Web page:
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LAV III Kodiak

Wheeled Armored Personnel Carrier (APC)

LAV III Kodiak

Wheeled Armored Personnel Carrier (APC)

OVERVIEW
SPECIFICATIONS
ARMAMENT
VARIANTS
HISTORY
MEDIA
OVERVIEW



The Canadian LAV III is based on the successful Swiss MOWAG Piranha and has been built to the tune of some 650 examples.
National Flag Graphic
ORIGIN: Canada
YEAR: 1999
MANUFACTURER(S): General Motors Land Systems - Canada
PRODUCTION: 650
OPERATORS: Australia; Canada; Colombia; Romania; New Zealand; Saudi Arabia; United States
SPECIFICATIONS



Unless otherwise noted the presented statistics below pertain to the LAV III Kodiak model. Common measurements, and their respective conversions, are shown when possible.
CREW: 3
LENGTH: 22.74 feet (6.93 meters)
WIDTH: 8.73 feet (2.66 meters)
HEIGHT: 9.19 feet (2.8 meters)
WEIGHT: 19 Tons (16,950 kilograms; 37,368 pounds)
ENGINE: 1 x Caterpillar 3126 diesel-fueled engine developing 350 horsepower.
SPEED: 62 miles-per-hour (100 kilometers-per-hour)
RANGE: 280 miles (450 kilometers)




ARMAMENT



1 x 25mm M242 Bushmaster chain gun
1 x 7.62mm coaxial anti-infantry machine gun
1 x 5.56mm anti-infantry machine gun (roof)

Ammunition:
500 x 25mm ammunition
2,000(?) x 7.62mm ammunition
1,000(?) x 5.56mm ammunition
NBC PROTECTION: Yes.
NIGHTVISION: Yes - Optional.
VARIANTS



Series Model Variants
• APC - Base Armored Personnel Carrier
• AEV - Armored Engineering Vehicle
• CP - Command Vehicle
• OPV - Artillery Forward Observation Vehicle
• MMEV - Multi-Mission Effects Vehicle
• TUA - Anti-Tank Guided Missile Carrier
• "Stryker" - American (Army) Armored Personnel Carrier; features a remote weapon station in place of turret assembly.
• ASLAV-25 - Australian (Army) Armored Reconnaissance Vehicle.


HISTORY



Detailing the development and operational history of the LAV III Kodiak Wheeled Armored Personnel Carrier (APC).  Entry last updated on 12/29/2017. Authored by Staff Writer. Content ©www.MilitaryFactory.com.
The LAV III "Kodiak" is based on the successful Swiss MOWAG Piranha III and is the armored personnel carrier of choice for the Canadian Army. The non-amphibious 8-wheeled system has proven a favorite among operators looking to update their aging APC systems with stellar off-road performance and chassis adaptability as the system has found a home with the US Army (as the Stryker), the Australian Army (as the ASLAV-25), Romania and New Zealand along with Canada. The adaptability of the LAV III chassis will no doubt ensure its use for decades to come.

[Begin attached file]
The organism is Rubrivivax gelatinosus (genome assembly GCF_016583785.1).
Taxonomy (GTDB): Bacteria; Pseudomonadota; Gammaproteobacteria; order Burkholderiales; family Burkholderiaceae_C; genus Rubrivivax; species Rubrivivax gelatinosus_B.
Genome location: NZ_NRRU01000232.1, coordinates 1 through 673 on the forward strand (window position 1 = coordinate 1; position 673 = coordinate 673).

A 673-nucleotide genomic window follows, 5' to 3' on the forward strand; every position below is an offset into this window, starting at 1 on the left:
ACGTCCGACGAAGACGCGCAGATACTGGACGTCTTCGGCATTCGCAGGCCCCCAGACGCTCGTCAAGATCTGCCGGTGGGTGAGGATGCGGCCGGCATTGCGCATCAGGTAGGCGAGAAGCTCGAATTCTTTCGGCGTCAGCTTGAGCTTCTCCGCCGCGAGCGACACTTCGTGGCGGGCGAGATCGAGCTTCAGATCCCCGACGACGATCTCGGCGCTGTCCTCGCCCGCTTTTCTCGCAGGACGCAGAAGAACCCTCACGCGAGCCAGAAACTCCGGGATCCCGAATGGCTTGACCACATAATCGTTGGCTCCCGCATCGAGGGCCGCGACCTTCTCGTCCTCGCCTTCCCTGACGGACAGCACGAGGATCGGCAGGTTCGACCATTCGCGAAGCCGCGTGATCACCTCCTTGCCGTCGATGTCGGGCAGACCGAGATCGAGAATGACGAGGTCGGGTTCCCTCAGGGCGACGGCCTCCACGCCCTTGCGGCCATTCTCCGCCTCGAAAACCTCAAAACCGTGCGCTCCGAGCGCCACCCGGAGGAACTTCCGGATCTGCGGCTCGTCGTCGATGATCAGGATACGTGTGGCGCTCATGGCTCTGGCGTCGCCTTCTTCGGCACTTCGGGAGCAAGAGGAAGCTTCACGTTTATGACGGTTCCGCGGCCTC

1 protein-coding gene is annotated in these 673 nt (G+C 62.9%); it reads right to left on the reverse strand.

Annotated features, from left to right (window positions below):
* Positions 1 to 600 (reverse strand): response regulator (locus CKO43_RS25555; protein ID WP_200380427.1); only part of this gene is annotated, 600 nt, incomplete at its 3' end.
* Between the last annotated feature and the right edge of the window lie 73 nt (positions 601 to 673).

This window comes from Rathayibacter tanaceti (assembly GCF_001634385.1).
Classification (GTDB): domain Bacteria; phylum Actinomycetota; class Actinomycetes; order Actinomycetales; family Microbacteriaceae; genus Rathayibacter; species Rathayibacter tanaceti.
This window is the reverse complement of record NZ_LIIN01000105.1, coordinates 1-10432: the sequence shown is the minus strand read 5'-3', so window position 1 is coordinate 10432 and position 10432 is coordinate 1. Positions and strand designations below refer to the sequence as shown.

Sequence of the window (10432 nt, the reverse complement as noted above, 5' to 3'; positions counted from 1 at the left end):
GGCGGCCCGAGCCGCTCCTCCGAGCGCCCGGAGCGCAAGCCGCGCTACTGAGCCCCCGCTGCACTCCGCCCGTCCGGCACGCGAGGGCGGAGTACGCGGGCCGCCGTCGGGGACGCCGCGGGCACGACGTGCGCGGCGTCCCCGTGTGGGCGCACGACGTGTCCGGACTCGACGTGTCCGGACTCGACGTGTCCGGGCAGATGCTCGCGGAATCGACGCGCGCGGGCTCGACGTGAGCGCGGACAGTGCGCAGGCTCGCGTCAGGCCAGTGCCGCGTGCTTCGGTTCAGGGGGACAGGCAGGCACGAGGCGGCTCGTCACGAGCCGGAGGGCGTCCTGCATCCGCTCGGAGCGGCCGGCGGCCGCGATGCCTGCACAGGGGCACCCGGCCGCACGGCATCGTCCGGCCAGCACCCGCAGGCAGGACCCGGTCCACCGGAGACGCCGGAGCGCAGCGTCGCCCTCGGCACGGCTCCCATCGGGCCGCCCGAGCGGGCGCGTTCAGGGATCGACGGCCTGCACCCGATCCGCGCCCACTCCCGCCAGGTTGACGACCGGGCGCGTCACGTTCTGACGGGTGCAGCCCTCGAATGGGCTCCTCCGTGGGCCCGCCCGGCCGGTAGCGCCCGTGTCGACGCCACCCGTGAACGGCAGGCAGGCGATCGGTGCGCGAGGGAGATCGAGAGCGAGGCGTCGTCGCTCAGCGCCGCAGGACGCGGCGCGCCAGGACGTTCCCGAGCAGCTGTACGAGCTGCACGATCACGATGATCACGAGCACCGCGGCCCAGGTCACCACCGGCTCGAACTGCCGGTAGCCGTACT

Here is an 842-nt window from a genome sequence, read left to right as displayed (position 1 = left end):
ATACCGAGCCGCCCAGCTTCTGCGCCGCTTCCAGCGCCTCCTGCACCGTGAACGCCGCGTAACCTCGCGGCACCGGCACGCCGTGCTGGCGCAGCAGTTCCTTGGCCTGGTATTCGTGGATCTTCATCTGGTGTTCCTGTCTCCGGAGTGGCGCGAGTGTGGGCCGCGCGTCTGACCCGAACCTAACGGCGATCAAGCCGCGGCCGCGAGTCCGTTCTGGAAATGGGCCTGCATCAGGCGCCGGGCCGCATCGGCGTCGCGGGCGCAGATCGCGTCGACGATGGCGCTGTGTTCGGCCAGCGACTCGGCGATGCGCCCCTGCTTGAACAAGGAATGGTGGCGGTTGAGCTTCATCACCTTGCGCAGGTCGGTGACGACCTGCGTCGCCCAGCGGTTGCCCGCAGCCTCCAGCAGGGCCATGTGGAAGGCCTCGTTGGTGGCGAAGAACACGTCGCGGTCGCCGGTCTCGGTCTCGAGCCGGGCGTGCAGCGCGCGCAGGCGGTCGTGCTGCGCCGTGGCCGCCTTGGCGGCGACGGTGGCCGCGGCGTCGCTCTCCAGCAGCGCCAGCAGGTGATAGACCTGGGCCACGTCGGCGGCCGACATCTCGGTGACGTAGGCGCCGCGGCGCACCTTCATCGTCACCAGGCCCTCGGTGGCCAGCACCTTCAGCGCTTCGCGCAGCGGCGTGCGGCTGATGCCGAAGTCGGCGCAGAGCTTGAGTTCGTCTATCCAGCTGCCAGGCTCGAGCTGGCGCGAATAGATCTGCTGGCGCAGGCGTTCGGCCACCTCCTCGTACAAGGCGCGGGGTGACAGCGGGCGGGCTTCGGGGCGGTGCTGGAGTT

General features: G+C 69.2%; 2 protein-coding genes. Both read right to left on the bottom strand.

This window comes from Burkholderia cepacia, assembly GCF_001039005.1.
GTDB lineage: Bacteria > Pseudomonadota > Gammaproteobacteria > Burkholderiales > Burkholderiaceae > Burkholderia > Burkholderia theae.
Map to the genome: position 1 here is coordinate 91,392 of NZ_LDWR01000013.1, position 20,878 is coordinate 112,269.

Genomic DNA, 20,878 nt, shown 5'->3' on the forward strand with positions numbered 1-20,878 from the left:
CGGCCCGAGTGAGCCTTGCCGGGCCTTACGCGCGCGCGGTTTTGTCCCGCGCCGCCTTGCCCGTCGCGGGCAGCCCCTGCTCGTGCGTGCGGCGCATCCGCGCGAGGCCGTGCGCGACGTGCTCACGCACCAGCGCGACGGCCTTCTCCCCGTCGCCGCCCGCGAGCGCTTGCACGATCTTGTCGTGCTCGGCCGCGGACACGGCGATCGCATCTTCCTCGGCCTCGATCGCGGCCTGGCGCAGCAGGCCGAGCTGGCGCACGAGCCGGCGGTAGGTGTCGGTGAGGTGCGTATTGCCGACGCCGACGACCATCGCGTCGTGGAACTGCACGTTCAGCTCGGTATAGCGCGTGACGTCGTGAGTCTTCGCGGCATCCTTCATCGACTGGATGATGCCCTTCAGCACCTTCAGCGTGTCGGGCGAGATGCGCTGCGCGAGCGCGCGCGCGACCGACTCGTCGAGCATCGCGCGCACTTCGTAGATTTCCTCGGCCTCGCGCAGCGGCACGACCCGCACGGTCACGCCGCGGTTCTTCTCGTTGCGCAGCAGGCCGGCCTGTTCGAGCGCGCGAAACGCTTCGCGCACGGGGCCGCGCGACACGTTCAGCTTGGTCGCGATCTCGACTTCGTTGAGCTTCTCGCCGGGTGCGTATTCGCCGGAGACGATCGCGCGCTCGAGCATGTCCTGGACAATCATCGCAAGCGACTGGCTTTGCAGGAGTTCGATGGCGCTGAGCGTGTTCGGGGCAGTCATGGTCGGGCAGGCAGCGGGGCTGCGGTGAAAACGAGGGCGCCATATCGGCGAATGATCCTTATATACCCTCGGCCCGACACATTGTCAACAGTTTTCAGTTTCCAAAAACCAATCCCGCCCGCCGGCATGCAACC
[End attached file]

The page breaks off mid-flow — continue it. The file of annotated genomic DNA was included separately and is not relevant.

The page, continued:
Armor becomes the prize of any APC crew and the Kodiak does not disappoint. Standard thickness allows for protection against the 7.62mm round while additional applique armor can raise this level of protection to include 14.5mm heavy caliber rounds. Insurgency experience has forced the redesign of the hull underside for improved mine protection as well. Standard armament is a 1 x 25mm M242 Bushmaster chain gun in a powered turret offering 360 degree protection. This is supplemented by a 7.62mm coaxial machine gun (also in the turret) and a single 5.56mm machine gun on the roof. Crew accommodations amount to three personnel while a further 6 to 7 combat ready troops can be carried as passengers. Entry and exit is accomplished through a rear ramp or roof hatches. The Kodiak is powered by a 350 horsepower Caterpillar diesel engine providing speeds of 100 kilometers per hour and a range of around 450 kilometers.




Since entering service in 1999, the Kodiak has been produced to the tune of 650 examples, all handled by General Motors Land Systems. The most popular LAV III in service today probably remains the American "Stryker" series as that unit has seen extensive action in Afghanistan and Iraq. The Stryker features a remote weapon station in place of the standard turret. Other variants in the Kodiak series include a command vehicle, anti-tank guided missile carrier and an artillery forward observation vehicle.




MEDIA